A modern street machine needs some under-the-hood bling. The stock fuel rails were replaced with a set of anodized red billet aluminum fuel rails and the valve covers were painted red. Black carbon fiber dresses up the inner fender covers, battery cover, coolant, brake fluid, and windshield wiper reservoir. All of the fluid caps were hydro dipped with a red carbon fiber weave film. The radiator cover and fuse box cover were painted gloss black. And to finish things off, red LED lights beautifully reflect off the carbon fiber and hydro dipped parts.
The interior is mostly stock, but with a few nice surprises. The factory radio was replaced with an Xtron 10.1-inch Android-based radio with AM/FM Stereo; Bluetooth; 7 USB ports; downloadable apps; Google Chrome; and ports for front/rear cameras. To support the new radio, a Kenwood 5ch amp with kicker components for high and mid-range sound; plus a kicker 10-inch subwoofer mounted inside of an inverted fiberglass box; replaced the factory speaker system. The rear trunk lid has a black rear cargo shade. Red LED interior lights in the black interior fit in with the overall color scheme.
All C5 Corvettes have three storage compartments in the trunk space; small compartments on the right and left side and one larger compartment in the middle. Over the top of the center compartment lid is a red LED-lighted, frosted 12” x 12” laxan panel with a black Jake logo. Then on the right side is a red fire extinguisher. The left side compartment lid has the 10-inch subwoofer.
Obviously, the color-theme for Anthony and Michael’s 1997 Corvette is red and black. Black carbon fiber ground effects parts include a C7 front splitter, side skirts, and rear deck spoiler. The B-pillar and lift-out roof panel have been black wrapped and completely pulls together the greenhouse with a solid-black look.(Some of the photos here are from before the black wrap work)
Upfront the stock factory pop-up headlights have been replaced with Radioflyer C5-R Corvette racing-style exposed LED headlights with black headlight buckets. The front day running lights/turn signal lens, rear side marker lens, and taillight lens have been black-tinted out. The C5 Z06 17 x 9-1/2 front and 18 x 10-1/2 rear wheels are shod with Toyo Proxes P1 tires; P265/40ZR-17 front and P295/35ZR-18 on the rear. And lastly, the lower valance part of the rear bumper cover has been black wrapped along the crease line that surrounds the rear vents and exhaust pipe opening.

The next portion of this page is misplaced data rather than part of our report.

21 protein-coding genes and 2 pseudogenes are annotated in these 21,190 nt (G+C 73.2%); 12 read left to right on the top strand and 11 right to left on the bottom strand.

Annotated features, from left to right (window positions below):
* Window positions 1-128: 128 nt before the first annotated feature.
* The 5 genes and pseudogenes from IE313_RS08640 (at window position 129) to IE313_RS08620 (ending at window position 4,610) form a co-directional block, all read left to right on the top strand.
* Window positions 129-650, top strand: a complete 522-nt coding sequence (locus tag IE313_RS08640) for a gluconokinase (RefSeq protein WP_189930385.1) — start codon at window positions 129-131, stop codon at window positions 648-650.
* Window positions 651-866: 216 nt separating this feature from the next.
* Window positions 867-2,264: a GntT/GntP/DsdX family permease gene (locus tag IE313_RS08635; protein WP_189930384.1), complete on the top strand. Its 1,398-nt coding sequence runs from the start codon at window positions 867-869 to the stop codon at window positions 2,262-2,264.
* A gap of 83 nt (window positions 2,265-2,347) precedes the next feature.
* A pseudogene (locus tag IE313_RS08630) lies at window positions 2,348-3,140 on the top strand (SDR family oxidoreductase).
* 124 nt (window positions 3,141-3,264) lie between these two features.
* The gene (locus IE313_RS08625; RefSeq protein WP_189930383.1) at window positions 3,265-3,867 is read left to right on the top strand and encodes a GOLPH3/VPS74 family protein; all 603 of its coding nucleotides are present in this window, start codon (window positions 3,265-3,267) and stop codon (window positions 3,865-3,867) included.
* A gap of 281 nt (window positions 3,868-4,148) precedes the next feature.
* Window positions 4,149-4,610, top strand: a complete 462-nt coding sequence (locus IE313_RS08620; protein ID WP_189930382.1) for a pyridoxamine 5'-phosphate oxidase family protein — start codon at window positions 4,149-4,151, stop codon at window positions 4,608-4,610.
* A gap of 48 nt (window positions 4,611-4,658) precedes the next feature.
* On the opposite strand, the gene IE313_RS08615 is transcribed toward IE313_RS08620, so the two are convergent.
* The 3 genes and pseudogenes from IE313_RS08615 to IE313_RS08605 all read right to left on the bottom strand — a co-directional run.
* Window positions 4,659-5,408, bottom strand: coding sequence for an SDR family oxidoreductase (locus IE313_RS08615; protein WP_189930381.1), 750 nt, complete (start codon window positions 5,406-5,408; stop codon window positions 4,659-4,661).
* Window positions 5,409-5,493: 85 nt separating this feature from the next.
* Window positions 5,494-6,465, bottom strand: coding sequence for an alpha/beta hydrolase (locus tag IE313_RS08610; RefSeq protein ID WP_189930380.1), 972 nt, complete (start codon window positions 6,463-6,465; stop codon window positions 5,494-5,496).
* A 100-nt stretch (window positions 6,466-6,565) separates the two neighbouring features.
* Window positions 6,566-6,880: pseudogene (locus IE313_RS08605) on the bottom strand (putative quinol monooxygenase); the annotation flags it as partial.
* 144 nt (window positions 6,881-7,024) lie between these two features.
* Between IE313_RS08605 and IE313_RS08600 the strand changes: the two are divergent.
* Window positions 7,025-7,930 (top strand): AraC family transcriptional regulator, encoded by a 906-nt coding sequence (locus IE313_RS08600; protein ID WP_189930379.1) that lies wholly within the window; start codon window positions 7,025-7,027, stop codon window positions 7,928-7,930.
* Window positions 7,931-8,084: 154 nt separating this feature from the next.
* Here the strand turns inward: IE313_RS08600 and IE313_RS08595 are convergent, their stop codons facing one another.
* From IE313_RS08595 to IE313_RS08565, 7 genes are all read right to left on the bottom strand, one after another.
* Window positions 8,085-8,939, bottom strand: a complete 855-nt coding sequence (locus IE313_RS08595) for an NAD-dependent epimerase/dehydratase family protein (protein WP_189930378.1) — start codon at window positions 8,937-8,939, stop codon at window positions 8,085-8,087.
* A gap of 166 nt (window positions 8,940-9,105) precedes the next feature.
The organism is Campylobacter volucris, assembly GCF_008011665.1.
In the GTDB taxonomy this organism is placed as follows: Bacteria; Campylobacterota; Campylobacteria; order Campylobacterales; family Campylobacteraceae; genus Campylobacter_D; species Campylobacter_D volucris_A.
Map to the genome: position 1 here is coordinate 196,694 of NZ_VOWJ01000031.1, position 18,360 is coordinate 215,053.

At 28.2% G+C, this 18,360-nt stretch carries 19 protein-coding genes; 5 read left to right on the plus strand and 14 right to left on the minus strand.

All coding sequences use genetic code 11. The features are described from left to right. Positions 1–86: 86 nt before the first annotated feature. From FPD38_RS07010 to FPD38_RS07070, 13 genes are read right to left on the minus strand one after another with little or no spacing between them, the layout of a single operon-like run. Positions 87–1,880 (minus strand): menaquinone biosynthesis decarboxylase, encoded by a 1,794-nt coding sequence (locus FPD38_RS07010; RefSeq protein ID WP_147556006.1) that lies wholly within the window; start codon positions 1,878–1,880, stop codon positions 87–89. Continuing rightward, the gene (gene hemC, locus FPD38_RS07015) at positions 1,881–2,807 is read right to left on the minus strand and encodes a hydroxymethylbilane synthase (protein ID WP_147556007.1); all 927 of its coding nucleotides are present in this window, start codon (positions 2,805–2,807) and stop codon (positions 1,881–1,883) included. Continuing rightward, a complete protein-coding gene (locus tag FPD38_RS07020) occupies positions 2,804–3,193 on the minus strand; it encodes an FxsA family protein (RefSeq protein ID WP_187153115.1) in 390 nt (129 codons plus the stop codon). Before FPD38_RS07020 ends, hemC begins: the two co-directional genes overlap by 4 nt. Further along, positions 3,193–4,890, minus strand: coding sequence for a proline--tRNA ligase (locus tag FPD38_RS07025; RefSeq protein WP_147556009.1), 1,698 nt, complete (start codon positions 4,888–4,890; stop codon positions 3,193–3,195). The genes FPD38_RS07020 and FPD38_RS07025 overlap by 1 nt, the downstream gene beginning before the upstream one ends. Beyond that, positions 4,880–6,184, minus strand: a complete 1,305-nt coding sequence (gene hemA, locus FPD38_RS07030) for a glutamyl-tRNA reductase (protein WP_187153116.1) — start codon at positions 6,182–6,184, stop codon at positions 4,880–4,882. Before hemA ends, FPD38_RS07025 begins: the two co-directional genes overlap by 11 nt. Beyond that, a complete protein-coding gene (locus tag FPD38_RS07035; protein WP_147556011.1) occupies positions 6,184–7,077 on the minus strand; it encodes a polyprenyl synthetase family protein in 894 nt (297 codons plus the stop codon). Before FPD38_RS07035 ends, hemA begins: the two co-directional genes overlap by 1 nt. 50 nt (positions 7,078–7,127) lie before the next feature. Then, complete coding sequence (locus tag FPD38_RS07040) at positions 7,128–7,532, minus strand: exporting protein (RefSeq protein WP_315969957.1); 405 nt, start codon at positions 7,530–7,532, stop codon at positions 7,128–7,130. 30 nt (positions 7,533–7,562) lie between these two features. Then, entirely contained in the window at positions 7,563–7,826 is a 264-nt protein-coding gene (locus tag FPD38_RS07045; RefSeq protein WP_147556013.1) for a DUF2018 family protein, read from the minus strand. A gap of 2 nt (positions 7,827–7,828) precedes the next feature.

Project cars are never really “done”, as owners typically keep finding things to add on and change. But eventually, the day arrives when it’s time to take the car to a show. In December 2018 Anthony and Michael took their Torch Red 1997 to its first car show and won their first trophy. Of course, it’s not about the trophies and ribbons, it’s about the togetherness, caring, and sharing.
Many years ago, former Corvette chief engineer Dave Hill said concerning Corvettes, “… We’re not talking about transportation here; we’re talking about a product that changes someone’s lifestyle…” Since starting their project car, Anthony and Michael have joined a Corvette owners group in the Tampa Bay area that has opened them up to a whole new social group. This is how new friendships are formed. Today, Michael is three years in remission. Anthony says, “Building this car has meant the world to us. Not for all the attention and trophies that it gets, but because of the memories made, and the ones we will continue to make together.”
Vette Vues wishes Anthony, Michael, and their family many more years of good health and pleasure with their beautiful Corvette. – Scott
PS – The story was originally published in the September 2019 issue of Vette Vues Magazine.